• The mice in Cinderella stand on two legs.
  • The mice in The Rescuers usually stand on two legs.
  • Timothy Q. Mouse from Dumbo stands on two legs.
  • The wild animal characters in Over the Hedge stand on two legs.
  • Partially subverted in Ratatouille. While the other rats go on all fours, Remy chooses to walk on his hind legs to keep his forepaws clean for eating and cooking.
  • The computer animated movie Barnyard by Steve Oedekerk has the cows standing with four legs, but only in front of humans. They prefer standing on their hindlegs like humans.
  • Sid the sloth, Fast Eddie the armadillo, Buck the weasel, the possums Crash and Eddie, and Scrat from the Ice Age movies all walk on two legs.
  • Rover Dangerfield often walks on two legs.
  • Two-legged Charlie B. Barkin from All Dogs Go to Heaven, a German Shepherd/Collie mix, contrasts with Itchy Itchiford, who walks on all fours because of his Dachshund anatomy.
  • Inverted in Tarzan, as the hero of the movie is a human who walks on all fours and generally behaves like a gorilla, owing to how he was raised.
  • Everyone from Rango is a biped except Rattlesnake Jake since rattlesnakes don't have legs, and the armadillo, who is a quadruped.


Literature Edit

  • Animal Farm: The Trope Namer. It's the central concept of the story: as Napoleon (a pig) became more tyrannical and corrupt, he ultimately abandons one of the most important characteristics that the animals took pride in because of how it made them different from the humans - the notion that four legs are good and two legs are bad - and decides to walk on two legs, like a human.


Video Games Edit

  • Most of the time, Donkey Kong walks on all fours except when he carries something like a barrel. In Donkey Kong 64, however, he always walks on two legs, yet still has the typical posture of a gorilla when he's just standing.
  • In both Super Mario Galaxy and Super Mario Galaxy 2, all of the Koopas in the game (which are now normally supposed to be bipeds) are actually reverted back into quadrupeds, while both Bowser and Bowser Jr. are still bipeds.


Western Animation Edit

  • In the Disney adaptation of The Wind in the Willows, Cyril Proudbottom the horse sometimes stood on two legs, but Mr. Toad, Ratty, Mole, Badger, and the weasels always stood on two legs.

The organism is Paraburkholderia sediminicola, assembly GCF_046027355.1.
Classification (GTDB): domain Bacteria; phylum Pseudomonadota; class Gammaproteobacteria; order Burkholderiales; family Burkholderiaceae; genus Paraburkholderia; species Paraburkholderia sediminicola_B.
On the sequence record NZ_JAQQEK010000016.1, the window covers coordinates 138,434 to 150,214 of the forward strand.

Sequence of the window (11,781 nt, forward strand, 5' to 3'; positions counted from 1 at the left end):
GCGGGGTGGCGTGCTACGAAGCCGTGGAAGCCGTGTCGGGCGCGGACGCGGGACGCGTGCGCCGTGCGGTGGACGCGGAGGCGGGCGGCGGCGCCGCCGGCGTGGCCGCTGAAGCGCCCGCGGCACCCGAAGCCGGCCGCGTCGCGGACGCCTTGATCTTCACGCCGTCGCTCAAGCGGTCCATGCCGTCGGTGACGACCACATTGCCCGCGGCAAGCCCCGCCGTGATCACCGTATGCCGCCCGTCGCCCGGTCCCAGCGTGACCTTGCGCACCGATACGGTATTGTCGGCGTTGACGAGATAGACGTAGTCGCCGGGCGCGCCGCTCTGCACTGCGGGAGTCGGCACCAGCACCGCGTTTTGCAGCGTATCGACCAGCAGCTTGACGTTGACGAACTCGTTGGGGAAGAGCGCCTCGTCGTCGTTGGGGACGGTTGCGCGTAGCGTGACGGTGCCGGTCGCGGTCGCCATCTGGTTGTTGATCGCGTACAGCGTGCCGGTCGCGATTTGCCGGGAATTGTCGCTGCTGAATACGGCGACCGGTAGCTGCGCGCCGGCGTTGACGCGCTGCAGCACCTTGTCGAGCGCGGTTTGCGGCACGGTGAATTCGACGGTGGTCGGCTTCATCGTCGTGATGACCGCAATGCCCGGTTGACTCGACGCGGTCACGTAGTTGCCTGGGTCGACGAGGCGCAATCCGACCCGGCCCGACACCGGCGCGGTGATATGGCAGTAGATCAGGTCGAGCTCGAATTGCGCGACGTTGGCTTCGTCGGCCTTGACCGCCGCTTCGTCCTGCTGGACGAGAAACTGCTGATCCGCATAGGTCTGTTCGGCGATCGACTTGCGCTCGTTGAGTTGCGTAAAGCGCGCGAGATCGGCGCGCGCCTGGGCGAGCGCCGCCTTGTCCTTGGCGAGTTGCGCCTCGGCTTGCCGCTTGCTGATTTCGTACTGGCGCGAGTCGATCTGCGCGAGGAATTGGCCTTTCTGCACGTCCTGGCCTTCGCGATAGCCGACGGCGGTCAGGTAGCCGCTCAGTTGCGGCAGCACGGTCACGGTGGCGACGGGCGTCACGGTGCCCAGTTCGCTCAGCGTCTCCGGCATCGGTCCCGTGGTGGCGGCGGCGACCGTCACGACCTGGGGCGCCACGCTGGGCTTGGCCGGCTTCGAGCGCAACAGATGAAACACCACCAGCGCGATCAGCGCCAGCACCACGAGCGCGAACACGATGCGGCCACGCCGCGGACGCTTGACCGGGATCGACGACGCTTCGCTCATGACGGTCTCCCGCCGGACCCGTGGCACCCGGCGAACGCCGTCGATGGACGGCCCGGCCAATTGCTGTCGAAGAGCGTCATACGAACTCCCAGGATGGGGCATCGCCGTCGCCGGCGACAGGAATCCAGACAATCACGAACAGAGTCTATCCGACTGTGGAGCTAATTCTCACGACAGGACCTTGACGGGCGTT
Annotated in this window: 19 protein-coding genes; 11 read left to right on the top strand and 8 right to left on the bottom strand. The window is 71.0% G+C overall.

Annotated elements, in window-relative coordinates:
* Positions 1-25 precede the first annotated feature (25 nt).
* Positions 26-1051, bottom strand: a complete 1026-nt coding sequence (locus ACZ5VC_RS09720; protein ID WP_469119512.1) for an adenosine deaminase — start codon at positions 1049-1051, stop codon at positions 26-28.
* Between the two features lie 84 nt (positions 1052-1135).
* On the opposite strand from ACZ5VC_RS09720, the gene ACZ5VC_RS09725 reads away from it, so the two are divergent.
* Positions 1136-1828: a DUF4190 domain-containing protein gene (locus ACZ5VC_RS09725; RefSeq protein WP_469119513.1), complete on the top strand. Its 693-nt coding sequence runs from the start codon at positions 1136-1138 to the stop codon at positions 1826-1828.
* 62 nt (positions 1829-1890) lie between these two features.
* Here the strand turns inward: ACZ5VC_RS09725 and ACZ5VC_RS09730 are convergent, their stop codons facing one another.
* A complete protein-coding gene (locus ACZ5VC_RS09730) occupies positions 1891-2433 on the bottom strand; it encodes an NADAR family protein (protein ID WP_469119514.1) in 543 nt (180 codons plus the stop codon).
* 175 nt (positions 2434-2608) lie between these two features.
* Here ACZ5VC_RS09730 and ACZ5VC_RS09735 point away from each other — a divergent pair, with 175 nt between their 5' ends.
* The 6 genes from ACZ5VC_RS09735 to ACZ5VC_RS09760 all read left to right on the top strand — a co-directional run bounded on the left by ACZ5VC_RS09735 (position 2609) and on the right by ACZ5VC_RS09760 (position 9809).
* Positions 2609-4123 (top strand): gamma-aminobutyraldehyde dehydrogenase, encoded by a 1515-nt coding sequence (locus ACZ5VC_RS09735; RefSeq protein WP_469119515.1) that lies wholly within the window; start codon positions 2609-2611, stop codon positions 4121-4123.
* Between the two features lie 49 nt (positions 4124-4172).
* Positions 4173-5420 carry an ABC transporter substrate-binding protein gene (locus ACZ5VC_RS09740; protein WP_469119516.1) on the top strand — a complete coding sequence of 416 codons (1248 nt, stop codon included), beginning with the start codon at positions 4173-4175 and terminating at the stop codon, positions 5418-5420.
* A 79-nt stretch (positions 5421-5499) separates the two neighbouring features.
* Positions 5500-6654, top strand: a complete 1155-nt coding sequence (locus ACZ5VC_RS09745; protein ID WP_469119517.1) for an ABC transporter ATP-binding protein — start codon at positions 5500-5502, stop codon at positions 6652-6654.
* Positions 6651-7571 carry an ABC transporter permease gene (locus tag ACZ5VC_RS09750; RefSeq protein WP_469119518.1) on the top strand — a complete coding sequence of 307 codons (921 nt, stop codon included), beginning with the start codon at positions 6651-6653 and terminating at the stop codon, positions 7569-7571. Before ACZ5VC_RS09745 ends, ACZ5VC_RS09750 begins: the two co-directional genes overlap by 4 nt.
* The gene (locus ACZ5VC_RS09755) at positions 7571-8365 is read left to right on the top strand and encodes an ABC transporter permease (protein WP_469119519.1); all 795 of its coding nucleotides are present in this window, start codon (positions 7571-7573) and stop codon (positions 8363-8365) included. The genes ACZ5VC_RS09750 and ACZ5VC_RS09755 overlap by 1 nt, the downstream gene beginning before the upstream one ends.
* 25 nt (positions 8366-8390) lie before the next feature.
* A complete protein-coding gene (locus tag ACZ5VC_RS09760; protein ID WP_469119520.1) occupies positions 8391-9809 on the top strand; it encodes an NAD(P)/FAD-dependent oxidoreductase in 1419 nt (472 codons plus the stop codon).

• Chip and Dale and Humphrey the bear from the Classic Disney Shorts stand on two legs.
    • Don't forget the comparison in intelligence between the two-legged Mickey Mouse and the four-legged Pluto, down to the point that Pluto is Mickey's pet.
      • Pluto did very occasionally stand on two legs, but he usually walks on all fours.
    • The rodents (Chip, Dale, Gadget, and Monterey Jack), Fat Cat, and a lot of the other animal characters from Chip 'n Dale Rescue Rangers likewise usually stand on two legs.
  • Tom and the other cats and Jerry and the other mice in Tom and Jerry usually stood on two legs.
  • Most Looney Tunes animal characters (not counting the bird characters) stand on two legs at least part of the time.
  • Most Tiny Toon Adventures and Animaniacs animal characters (not counting the bird characters) stand on two legs at least part of the time as well, including the cats Rita and Furrball.
    • Snowball the hamster and most of the mice from Pinky and The Brain usually stand and move around on two legs.
    • But Buttons and Runt pretty much stay on all fours.
      • When Rita and Runt make a Cameo in the Hip Hippos episode, "Moving Experience," Rita is shown running on two legs and Runt is running on all fours.
  • Brian and Jasper from Family Guy usually walk on two legs.
  • Same with Tim and Arianna the bears from The Cleveland Show.
  • Baloo the bear walks on two legs both in The Jungle Book and Tale Spin, but Shere Khan only assumes a two-legged stance in Tale Spin.
  • The cats in The Garfield Show usually assume an upright stance but the dogs usually don't.
  • Some Word World animals (not counting the birds) walk on two legs and some walk on all fours.
  • In Adventures from the Book of Virtues, Plato walks on all fours, but Socrates and Aristotle usually stand on two legs.
  • All of the animals in Slacker Cats walk on their back legs but the wild tiger they find doesn't (he also doesn't talk) because he's more in tune with his wild side than they are.